Here’s how Wildlife & Fisheries determines if there are more piranhas in LSU lakes | New
A local fisherman catching a red piranha in LSU Lakes last week made national news, and the Louisiana Department of Wildlife and Fisheries is still investigating the situation.
LDWF said they believed the piranha was originally someone’s pet and the individual released it to the lakes. Red piranhas – also known as red-bellied piranhas – are illegal in Louisiana and 26 other states. However, the fish can be easily obtained even in these states. Red piranhas can be purchased online for under $ 20 and can also be found at some trade shows. Other varieties of piranhas are also readily available.
LSU freshwater ecologist Professor Michael Kaller said that while the aquarium trade is heavily regulated, it is lightly enforced. He said it wouldn’t be difficult for a student to get one of these illegal fish.
“Non-native fish only arrive in these habitats through the action or inaction of humans,” Kaller said, explaining that the theory that someone would release the fish into the lakes was the most likely scenario.
“I don’t think finding this right after a semester ends is a coincidence, it’s a really difficult coincidence,” Kaller said. “It gives a lot of credibility to someone who is throwing themselves in. Now that doesn’t mean it was an LSU student, there are a lot of different people out there who could.”
Kaller said accidental introductions aren’t always intentional or malicious, and that often someone can think that a fish is dead when it isn’t, and release it into a lake or river.
“In our profession, we always advise people to dispose of aquarium plants and animals through the conventional sanitary waste disposal system,” Kaller said. “In other words, put them in the trash. Don’t assume they’re dead, don’t put them in the wild, especially plants. Fish can look dead and not be dead. where the accidental side comes from. “
It is also possible that a student will return home for the summer and not want to kill their pet fish. So he released it into the lakes, not realizing the potential consequences this invasive species could have on the ecosystem, Kaller said.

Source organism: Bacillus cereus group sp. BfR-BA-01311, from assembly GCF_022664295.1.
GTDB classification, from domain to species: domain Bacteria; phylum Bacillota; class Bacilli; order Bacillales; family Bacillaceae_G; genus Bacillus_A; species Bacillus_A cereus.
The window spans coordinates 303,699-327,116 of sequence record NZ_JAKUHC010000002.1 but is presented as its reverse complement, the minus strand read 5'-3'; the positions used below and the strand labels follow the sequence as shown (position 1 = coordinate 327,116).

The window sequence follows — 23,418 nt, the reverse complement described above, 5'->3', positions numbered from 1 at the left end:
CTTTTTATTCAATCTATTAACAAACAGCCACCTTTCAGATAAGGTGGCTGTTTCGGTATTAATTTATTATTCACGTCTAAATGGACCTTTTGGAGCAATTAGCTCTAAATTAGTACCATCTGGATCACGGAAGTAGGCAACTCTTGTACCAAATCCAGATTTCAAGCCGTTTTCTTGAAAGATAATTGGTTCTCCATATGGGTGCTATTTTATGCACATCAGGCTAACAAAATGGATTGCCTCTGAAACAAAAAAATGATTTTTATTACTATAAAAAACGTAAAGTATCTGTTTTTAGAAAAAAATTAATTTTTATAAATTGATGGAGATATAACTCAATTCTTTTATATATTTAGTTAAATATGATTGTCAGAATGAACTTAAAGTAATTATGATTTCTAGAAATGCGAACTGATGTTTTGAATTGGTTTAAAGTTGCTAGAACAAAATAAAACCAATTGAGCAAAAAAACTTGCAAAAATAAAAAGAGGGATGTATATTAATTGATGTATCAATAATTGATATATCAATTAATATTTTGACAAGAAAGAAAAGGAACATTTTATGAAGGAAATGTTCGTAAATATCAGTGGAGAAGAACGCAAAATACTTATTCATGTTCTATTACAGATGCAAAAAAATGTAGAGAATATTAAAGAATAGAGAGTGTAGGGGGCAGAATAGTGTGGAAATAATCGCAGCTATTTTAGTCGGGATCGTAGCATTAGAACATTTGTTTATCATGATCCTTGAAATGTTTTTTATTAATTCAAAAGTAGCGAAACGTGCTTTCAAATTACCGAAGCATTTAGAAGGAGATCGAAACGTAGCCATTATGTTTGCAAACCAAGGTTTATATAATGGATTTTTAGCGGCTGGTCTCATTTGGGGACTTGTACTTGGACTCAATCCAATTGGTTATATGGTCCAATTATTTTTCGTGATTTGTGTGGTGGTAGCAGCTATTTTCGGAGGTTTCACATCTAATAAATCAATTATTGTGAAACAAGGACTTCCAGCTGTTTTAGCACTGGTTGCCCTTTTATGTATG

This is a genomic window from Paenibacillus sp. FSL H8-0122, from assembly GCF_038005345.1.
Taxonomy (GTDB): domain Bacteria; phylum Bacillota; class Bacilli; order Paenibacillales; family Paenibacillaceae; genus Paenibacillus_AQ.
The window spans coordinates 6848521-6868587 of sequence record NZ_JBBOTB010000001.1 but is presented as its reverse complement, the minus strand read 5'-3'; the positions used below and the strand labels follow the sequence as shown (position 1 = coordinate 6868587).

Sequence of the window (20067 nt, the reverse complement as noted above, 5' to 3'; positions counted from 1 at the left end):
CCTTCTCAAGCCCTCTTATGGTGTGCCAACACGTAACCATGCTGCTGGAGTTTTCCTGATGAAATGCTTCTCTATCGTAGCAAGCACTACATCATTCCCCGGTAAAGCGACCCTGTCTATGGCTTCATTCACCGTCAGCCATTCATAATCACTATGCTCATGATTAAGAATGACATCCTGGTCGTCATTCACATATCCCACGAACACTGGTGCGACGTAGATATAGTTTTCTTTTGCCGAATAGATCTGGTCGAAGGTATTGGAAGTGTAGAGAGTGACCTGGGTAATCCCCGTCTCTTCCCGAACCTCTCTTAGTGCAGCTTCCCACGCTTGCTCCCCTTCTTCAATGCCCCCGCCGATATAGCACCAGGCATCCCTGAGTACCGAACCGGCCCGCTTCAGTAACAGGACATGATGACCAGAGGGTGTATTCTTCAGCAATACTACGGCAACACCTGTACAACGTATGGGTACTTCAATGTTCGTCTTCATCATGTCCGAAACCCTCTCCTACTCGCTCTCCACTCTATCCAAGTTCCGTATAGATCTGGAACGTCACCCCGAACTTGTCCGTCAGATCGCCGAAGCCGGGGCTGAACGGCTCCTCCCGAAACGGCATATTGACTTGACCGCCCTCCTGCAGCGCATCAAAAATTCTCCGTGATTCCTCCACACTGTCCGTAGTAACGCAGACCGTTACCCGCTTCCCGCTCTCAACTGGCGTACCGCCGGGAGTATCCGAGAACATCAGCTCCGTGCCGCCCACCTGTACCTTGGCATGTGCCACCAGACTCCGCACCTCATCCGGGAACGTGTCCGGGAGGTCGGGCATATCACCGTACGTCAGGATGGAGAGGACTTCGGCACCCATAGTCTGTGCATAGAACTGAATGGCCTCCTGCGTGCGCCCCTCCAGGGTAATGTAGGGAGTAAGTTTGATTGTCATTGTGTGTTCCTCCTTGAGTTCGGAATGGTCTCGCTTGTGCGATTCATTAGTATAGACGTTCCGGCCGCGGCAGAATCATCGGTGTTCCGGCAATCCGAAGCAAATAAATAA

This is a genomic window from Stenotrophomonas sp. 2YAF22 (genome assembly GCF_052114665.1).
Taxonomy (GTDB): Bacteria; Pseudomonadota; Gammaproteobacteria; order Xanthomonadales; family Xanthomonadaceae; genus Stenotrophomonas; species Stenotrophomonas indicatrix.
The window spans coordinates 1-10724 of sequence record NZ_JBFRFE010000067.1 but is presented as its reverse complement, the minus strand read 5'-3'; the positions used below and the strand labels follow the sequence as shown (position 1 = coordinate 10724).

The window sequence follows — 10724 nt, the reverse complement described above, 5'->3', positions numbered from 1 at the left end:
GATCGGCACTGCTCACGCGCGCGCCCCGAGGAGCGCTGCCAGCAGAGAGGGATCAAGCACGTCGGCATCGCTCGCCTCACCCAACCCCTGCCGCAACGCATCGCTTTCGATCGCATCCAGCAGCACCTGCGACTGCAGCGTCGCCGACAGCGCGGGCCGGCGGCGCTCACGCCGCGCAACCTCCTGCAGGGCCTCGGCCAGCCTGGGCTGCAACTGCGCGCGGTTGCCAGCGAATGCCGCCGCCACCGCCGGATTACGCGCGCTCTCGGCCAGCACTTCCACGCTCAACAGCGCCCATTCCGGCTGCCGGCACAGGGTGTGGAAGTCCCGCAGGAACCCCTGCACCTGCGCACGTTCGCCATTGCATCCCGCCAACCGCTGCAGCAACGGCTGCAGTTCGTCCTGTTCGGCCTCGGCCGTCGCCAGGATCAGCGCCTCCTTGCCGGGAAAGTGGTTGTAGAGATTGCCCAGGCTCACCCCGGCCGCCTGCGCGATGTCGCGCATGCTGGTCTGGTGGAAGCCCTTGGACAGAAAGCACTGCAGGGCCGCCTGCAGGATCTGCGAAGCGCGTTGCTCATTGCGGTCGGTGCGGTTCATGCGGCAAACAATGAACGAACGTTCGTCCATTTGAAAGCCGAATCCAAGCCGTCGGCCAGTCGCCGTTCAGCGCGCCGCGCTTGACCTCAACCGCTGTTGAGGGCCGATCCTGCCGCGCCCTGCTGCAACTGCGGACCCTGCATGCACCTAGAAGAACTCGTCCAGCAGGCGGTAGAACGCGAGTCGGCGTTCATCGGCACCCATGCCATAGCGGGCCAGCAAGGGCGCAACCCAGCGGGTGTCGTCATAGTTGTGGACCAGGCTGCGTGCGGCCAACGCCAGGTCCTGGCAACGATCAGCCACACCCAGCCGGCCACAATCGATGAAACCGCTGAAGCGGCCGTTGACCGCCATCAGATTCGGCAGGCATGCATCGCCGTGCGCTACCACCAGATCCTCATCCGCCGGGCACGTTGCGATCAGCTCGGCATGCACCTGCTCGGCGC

In order to determine if the captured red piranha was the only one released into the lake, the LDWF conducted a sampling program rather than a full census, which often involves draining the entire body of water or pouring a poison or poisonous in the lake to kill all the fish so that they can be counted. Sampling is a safer, albeit slightly less efficient, alternative to censuses.
“What we do is we use a scientifically sound sampling program where we go to probable habitats and use appropriate sampling devices – nets in this case, fish traps, electrofishing. that puts a current in the water that stuns the fish – and we’ll go places and apply these programs to make sure we’ve counted it all, but we never really do it, ”Kaller explained. it is about applying these good scientific practices to give us estimates. To estimate zero is really difficult, but we can estimate that we are pretty sure it is zero. “
Kaller said the sampling process in LSU Lakes can be more difficult than in other areas of Louisiana, as it is often shallow around the perimeters and there are many underwater obstructions and tree stumps. .
After completing an initial sample, LDWF did not encounter any other piranhas.
“The Department plans to continue sampling for the presence of piranha,” said LDWF Aquatic Nuisance Coordinator Rob Bourgeois. “We do not believe there is an increased danger to those who use the University lakes for recreational purposes, but we continue to warn fishermen as they are more likely to be bitten while removing the piranha. of their lines. “
Kaller agreed that it should be safe to continue using the lakes for recreational purposes at this time, as piranhas are generally not aggressive towards humans unless they are disturbed or in a foraging mode.
“I think it’s good to kayak and paddle board in the lakes, [but] I would be careful swimming in the lakes just because they are a catchment area for so many parts – the LSU campus as well as all of those neighborhoods, “Kaller said.” You always want to be careful when you have a lake like this. , it can have E. coli and other germs and bacteria, you want to minimize contact with that. “
UREC Executive Director Laurie Braden said they are taking guidance from the LDWF and that kayaks, canoes, paddleboards and other lake gear can still be hired at the Adventure Center in the UREC.
LDWF urges anyone who thinks they have caught a piranha not to release it and to contact Rob Bourgeois at [email protected] or (225) 765-0765.